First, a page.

By Ruth Styles for MailOnline. Since the Arab Spring in , Yemenis have endured intermittent fighting, attempted coups and increasing violence but now, with Houthi militiamen advancing on the beleaguered forces of President Abd Rabbuh Mansur Hadi in the second city of Aden, things look increasingly bleak. With the capital Sana'a also in the hands of the Iran-backed rebels, women and children are now on the front line of a conflict that, last night alone, saw an estimated 40 people perish after Saudi war planes apparently bombed a refugee camp. Now a haunting new set of photos has shed light on what Yemen stands to lose, including a Bedouin minority that has lived in Yemen - and neigbouring countries such as Jordan and Saudi Arabia - for thousands of years. Under threat: These women were photographed in Amran, a town that fell to the Houthis last summer and is now being targeted with air strikes.
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The forgotten queen
Child marriages are mounting dramatically in the Arab world's poorest country, fuelled by a war that has thrown society into turmoil. He lost his businesses, the family became destitute, he began abusing Nasrine, and they divorced, she said. As the fighting grinds on into its third year, millions of families are unable to make ends meet, and more than 3 million people have been driven from their homes, ending up in camps. Local organisations working to end child marriage point to what they consider numerous egregious cases. Another man married off his daughter three times in two years for repeated dowries, all before she turned In another case, a child bride who had been handed over by her father in exchange for a taxi bled to death after being forced to have sex days after her wedding. There is no minimum age for marriage in Yemen.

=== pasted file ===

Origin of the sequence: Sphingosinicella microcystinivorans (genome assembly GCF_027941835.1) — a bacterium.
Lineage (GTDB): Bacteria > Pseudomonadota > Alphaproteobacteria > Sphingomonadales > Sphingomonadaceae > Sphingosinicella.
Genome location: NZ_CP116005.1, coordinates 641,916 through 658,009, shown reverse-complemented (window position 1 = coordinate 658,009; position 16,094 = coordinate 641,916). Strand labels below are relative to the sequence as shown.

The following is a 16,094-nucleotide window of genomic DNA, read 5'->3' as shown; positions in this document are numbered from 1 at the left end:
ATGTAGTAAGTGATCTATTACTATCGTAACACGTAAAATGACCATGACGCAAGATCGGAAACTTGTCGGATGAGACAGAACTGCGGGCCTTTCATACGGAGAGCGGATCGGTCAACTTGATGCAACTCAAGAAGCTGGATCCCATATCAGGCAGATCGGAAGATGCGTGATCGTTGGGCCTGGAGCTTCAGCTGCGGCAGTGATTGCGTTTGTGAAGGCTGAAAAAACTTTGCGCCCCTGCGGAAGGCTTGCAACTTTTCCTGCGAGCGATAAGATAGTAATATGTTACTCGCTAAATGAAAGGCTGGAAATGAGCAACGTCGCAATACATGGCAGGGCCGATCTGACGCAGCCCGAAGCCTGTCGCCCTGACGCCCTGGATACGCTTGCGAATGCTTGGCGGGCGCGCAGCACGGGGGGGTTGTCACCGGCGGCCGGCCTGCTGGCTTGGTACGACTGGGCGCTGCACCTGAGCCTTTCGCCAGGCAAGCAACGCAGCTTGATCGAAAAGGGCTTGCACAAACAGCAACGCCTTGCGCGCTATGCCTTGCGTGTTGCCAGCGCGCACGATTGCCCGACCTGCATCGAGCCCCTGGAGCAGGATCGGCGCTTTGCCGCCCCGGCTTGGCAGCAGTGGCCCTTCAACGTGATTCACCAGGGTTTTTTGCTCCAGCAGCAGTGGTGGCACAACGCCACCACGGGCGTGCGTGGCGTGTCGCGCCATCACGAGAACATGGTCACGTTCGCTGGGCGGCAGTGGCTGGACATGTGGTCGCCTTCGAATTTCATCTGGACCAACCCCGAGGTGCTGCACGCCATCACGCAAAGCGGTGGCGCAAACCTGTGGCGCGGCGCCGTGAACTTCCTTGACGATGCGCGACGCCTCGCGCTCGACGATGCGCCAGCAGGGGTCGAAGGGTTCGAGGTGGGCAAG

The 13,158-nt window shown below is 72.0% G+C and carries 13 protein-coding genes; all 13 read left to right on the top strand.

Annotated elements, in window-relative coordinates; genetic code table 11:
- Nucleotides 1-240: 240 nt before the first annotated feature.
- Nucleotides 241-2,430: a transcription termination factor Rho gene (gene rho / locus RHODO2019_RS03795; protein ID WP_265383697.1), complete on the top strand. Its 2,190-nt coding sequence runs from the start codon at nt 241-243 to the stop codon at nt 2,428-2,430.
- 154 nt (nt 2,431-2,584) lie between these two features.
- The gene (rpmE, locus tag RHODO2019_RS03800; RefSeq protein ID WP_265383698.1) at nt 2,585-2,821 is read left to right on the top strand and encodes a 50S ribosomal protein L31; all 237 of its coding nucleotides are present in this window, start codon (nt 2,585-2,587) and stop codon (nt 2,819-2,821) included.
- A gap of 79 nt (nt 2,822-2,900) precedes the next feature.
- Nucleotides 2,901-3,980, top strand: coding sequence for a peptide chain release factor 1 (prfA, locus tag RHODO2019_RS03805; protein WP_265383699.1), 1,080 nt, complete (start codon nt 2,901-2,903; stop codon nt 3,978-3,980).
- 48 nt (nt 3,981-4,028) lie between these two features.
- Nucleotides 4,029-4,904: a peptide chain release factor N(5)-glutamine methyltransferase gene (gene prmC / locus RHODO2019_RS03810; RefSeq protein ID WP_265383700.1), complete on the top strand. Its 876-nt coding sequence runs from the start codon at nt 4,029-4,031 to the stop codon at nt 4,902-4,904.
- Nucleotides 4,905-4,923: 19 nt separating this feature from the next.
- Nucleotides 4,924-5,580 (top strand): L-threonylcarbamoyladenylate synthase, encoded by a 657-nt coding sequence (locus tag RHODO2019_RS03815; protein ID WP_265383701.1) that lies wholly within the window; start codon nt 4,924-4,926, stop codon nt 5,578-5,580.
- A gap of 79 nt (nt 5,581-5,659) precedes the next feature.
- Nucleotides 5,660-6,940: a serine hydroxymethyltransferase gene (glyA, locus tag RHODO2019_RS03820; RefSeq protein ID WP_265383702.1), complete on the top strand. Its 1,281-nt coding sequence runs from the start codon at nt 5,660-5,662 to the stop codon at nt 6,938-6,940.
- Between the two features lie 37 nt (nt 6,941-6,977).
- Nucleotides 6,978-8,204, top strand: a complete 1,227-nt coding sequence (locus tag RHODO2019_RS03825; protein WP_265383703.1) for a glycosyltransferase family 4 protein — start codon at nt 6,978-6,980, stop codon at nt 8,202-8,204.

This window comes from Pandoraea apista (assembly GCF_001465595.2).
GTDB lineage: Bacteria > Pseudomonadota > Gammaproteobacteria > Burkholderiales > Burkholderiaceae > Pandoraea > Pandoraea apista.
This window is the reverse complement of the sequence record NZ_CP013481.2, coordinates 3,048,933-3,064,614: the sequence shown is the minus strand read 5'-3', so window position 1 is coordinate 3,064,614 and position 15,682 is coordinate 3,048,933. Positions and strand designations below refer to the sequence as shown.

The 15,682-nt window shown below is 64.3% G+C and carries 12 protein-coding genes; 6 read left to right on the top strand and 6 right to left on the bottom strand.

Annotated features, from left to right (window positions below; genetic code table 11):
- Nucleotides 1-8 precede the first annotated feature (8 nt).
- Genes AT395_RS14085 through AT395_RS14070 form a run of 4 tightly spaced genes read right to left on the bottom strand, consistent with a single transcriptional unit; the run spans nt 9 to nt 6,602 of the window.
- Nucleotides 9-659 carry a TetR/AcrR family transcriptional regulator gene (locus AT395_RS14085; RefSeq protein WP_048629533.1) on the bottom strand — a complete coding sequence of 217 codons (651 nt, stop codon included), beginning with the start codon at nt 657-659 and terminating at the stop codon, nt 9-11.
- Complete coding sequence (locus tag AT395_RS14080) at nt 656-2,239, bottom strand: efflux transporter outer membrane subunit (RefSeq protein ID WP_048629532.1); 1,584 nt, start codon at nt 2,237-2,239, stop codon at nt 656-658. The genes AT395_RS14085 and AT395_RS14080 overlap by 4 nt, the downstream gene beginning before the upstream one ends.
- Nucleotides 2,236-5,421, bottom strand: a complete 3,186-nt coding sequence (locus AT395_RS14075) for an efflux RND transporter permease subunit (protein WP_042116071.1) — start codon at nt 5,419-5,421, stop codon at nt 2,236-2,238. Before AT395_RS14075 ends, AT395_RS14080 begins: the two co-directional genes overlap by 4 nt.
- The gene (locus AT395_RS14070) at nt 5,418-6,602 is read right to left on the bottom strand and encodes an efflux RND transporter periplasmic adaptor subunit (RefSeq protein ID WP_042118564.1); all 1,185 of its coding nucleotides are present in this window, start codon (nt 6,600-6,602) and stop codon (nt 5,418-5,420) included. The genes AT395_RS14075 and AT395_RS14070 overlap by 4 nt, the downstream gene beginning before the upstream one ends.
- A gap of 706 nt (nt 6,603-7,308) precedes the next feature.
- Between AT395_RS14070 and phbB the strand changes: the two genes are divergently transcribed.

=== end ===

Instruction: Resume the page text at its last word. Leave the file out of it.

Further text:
For a few hours after The New York Times published an article about conflict and hunger in Yemen, Facebook temporarily removed posts from readers who had tried to share the report on the social platform. The article included several images of emaciated children. Some were crying. Some were listless. One, a 7-year-old girl named Amal, was shown gazing to the side, with flesh so paper-thin that her collarbone and rib cage were plainly visible.
His works deal with themes ranging from sexuality and gender to tradition, and they have caused controversy and sparked heated debates about the social and cultural results of the widespread conservatism that has been growing rapidly across the region over the last 40 years. The first time he ever held a camera in his hands he turned it on himself; and today, he still uses himself as the subject of much of his photography. Using his own image as his subject speaks volumes about his style of art. And it is because of this that his works have been banned in Yemen. Nevertheless, he has now returned home after several years in the USA to put pressure on the existing structures within a culture that he sees as one-way street of censorship and injunctions. This represents a good example of the censorship plaguing Yemen and making it easy to shock Yemeni audiences. This work consists of three photographs of a woman covered in only by a red-patterned cloth, reclining elegantly on a green, sun-drenched lawn. In the last of the three photographs, she has discarded her attire completely and the viewer sees only her bare legs standing on the cloth on the grass. I wanted to create a series of pictures that remind us of how Yemeni women used to be. In actual fact, there once was a time when Yemen was ruled by a woman — The Queen of Sheba — but when you think of a Yemeni woman today, you think of an abused, uneducated child-bride who has been forced into marriage.